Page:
Posted: Tuesday December 20, 2011 2:22PM ; Updated: Wednesday December 21, 2011 10:10AM
Richard Deitsch
Richard Deitsch>VIEWPOINT

2011-12 NBA broadcasting guide

Story Highlights

ESPN is changing the format of its studio show and expanding Magic Johnson's role

TNT will feature its newest star, future Hall of Famer Shaquille O'Neal, in studio

NBA TV has a Thursday pregame show leading up to TNT's pregame show

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ESPN is moving its studio show to Los Angeles to take advantage of an increased role for Magic Johnson.
ESPN is moving its studio show to Los Angeles to take advantage of an increased role for Magic Johnson.

Last year confirmed one of the undeniable truisms of sports television: Hate sells.

NBA viewership rose mightily in 2010-11 on both ESPN and TNT, thanks in large part to the interest in the Miami Heat. But let's be frank: Viewers enjoyed rooting against LeBron James, and did so in large numbers.

TNT had a 45 percent increase in viewership from the previous year, drawing an average of 2.45 million viewers over 52 games compared to 1.73 million viewers over 53 games in 2009-10, according to SportsBusiness Journal. It was the largest viewership for TNT since it began broadcasting the NBA in 1984.

NBA games on ABC and ESPN garnered more viewers. According to SBJ, ABC averaged 5.1 million viewers over 15 games (up 30 percent from the previous year), while ESPN's coverage was up 30 percent, bringing in an average of 2.03 million viewers compared to 1.57 million the previous year. The Finals (which aired on ABC) between the Heat and Mavericks averaged 17.3 million viewers over six games, the second-most-viewed NBA Finals in nine years, trailing only the Lakers-Celtics in 2010.

Christmas Day has often marked the beginning of heavy TV interest in the NBA, so don't expect the lockout to dramatically affect ratings negatively. In fact, the uncertainty and player movement is likely to draw added eyeballs on opening day.

While the focus will be on the those on the court, we're here to offer the scouting report on those who will bring you the game, including arguably the biggest NBA free agent this offseason: Shaquille O'Neal, who is now a member of TNT's Inside the NBA studio show.

Here is's NBA broadcasting guide for the 2011-12 season:


ESPN will air 90 games this season, including 15 exclusive broadcasts on ABC (all ESPN telecasts will also be available via ESPN Radio will broadcast 24 regular-season games, while ESPN Deportes, ESPN's Spanish-language U.S. sports network, will televise 19 games. The Heat (16), Bulls (15), Lakers (15), Celtics (14), Knicks (14) and Mavericks (12) have the most appearances on ABC and ESPN combined. ESPN will air the Eastern Conference finals and ABC will broadcast the NBA Finals. Worth noting is games airing on ABC are subject to flexible scheduling.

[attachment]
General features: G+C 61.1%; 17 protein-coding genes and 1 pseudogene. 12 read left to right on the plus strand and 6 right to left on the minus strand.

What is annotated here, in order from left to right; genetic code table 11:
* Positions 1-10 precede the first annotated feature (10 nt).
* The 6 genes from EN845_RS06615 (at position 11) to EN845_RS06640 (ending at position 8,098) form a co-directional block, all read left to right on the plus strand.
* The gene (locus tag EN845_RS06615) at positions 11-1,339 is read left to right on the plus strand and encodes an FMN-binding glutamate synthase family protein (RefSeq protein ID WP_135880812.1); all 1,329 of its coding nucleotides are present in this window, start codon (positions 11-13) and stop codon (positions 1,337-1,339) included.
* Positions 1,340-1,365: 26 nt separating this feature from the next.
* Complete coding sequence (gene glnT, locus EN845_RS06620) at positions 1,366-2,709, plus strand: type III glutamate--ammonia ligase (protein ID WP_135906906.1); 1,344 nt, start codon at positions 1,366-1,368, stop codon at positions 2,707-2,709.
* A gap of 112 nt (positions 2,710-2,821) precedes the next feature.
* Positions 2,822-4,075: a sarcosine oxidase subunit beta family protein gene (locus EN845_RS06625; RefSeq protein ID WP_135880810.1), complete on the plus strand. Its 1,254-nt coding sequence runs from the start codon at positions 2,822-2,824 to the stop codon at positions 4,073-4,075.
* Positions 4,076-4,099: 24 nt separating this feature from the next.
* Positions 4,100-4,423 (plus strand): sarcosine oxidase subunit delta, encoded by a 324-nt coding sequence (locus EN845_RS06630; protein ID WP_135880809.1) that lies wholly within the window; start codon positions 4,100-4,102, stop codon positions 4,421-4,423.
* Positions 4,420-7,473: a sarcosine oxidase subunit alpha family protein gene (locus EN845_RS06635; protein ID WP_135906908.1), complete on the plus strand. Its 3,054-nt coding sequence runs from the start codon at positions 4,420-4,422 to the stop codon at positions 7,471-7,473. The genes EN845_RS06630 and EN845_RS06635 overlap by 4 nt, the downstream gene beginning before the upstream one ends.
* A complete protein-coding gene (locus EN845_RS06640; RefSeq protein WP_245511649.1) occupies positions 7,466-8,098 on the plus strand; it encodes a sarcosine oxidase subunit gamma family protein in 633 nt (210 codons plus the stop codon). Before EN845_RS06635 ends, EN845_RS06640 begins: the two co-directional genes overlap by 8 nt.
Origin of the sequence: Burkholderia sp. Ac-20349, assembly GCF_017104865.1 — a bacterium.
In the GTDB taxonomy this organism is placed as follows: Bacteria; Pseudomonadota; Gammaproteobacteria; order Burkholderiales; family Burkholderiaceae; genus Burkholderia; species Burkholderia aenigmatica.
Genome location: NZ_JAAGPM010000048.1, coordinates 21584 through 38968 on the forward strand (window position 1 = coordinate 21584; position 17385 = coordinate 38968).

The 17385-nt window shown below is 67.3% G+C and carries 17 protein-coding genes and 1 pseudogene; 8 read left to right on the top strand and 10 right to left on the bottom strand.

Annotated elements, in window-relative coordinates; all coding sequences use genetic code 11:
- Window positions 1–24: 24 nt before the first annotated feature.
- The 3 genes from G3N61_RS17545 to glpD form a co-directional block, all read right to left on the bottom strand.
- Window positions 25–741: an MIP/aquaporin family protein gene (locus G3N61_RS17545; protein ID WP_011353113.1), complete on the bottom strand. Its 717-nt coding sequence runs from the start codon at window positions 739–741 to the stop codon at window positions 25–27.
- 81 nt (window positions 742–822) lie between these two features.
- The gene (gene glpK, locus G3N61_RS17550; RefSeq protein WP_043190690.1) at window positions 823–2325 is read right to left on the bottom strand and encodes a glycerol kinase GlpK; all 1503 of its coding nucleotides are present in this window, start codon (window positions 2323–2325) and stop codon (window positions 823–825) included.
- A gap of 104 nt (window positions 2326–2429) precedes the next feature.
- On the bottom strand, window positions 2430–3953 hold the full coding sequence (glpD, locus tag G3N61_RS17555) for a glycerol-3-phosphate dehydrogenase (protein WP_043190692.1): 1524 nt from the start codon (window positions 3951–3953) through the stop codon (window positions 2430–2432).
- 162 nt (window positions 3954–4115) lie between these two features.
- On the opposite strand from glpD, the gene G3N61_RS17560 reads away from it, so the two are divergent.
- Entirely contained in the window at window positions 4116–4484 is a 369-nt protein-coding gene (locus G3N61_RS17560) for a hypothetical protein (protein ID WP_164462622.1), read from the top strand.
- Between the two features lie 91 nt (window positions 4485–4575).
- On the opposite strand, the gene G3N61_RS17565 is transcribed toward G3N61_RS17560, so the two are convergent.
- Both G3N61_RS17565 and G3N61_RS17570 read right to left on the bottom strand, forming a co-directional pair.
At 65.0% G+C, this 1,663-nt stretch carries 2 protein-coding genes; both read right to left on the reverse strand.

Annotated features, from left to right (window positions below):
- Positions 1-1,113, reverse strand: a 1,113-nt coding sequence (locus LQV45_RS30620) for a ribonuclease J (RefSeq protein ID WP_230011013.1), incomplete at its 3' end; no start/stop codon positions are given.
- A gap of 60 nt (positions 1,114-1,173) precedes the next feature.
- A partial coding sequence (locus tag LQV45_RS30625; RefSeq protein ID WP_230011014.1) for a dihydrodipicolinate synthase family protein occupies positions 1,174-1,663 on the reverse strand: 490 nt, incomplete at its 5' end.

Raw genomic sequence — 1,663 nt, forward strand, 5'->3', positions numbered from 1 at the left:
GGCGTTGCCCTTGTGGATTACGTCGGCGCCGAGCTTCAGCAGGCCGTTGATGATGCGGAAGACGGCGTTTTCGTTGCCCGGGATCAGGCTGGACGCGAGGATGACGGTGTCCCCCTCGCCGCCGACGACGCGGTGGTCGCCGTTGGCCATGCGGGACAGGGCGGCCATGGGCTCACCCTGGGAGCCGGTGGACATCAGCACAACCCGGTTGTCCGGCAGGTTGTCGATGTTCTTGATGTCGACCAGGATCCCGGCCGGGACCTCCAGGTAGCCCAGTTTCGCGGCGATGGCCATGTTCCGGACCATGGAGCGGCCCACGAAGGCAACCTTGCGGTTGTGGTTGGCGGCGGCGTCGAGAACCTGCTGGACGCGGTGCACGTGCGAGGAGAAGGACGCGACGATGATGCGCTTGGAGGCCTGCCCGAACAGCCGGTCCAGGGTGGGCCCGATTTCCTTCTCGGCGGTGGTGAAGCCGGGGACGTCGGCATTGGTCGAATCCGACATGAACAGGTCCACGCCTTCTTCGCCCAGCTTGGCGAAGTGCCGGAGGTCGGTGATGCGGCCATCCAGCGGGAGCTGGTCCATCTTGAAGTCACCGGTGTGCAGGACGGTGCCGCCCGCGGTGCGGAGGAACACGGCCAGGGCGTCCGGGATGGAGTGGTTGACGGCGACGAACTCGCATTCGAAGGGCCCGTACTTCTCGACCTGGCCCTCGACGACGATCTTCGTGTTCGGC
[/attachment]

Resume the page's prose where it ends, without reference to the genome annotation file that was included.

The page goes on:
PREGAME COVERAGE: Jon Barry (analyst), Chris Broussard (analyst), Magic Johnson (analyst), Mike Wilbon (analyst).

STUDIO COVERAGE: Chris Mullin (analyst), Jalen Rose (analyst), Kurt Rambis (analyst), Bruce Bowen (analyst), Tim Legler (analyst), J.A. Adande (reporter), Broussard (reporter), Ric Bucher (reporter) and Marc Stein (reporter); Kevin Connors (host, NBA Tonight).


1. Mike Breen (play-by-play), Jeff Van Gundy (analyst), Doris Burke (reporter).
2. Dan Shulman (play-by-play), Hubie Brown (analyst), Lisa Salters (reporter).

NOTES: Mullin will call selected games and is scheduled to be the second analyst for Clippers-Warriors on Christmas night (10:30 p.m. ET). Announcer Mike Tirico will work with Brown during the year for some ABC games, and those two (along with Heather Cox) will work the Bulls-Lakers game on Christmas at 5 p.m. ET. Shulman will call some games with Van Gundy and Burke. Dave Pasch and Burke will call the Magic-Thunder game on ESPN on Christmas at 8 p.m. ET.

WHAT'S NEW: Goodbye, Bristol. ESPN is moving its studio show to Los Angeles to take advantage of an increased role for Magic Johnson and the proximity to some of the biggest NBA stars and celebrities. The show will now tape at ESPN's Los Angeles Production Center at L.A. LIVE, across the street from Staples Center where Kobe Bryant, Blake Griffin and now Chris Paul call home.

"We wanted to get Magic more involved in our shows on a regular basis, and in order to fit his schedule [Johnson is based in L.A.], we said why not move out there," said senior vice president and executive producer Mark Gross, who has been charged with the network's NBA coverage. "It gives us much better access to players who might be in town on a travel day and stars who are big NBA fans. It felt right to take advantage of what California has to offer."

Hannah Storm and Stuart Scott have exited as pregame hosts. Instead, ESPN will have Barry, Broussard, Johnson and Wilbon in a free-flowing format, without a set host. While ESPN executives claim this isn't a direct response to TNT's Inside the NBA, clearly those in Bristol hope to duplicate the same chemistry that has made Turner's show the best in class.

"We are kind of thinking, 'Do we really need a traditional host for this show? Can't it be these four guys talking about the NBA like they would be talking about the NBA in the hallway or over dinner?' " Gross said. "We are taking a chance and trying something different from most of our shows. In this case, our thinking is these guys talk so well and are well-versed in the league, we think we can get from topic to topic."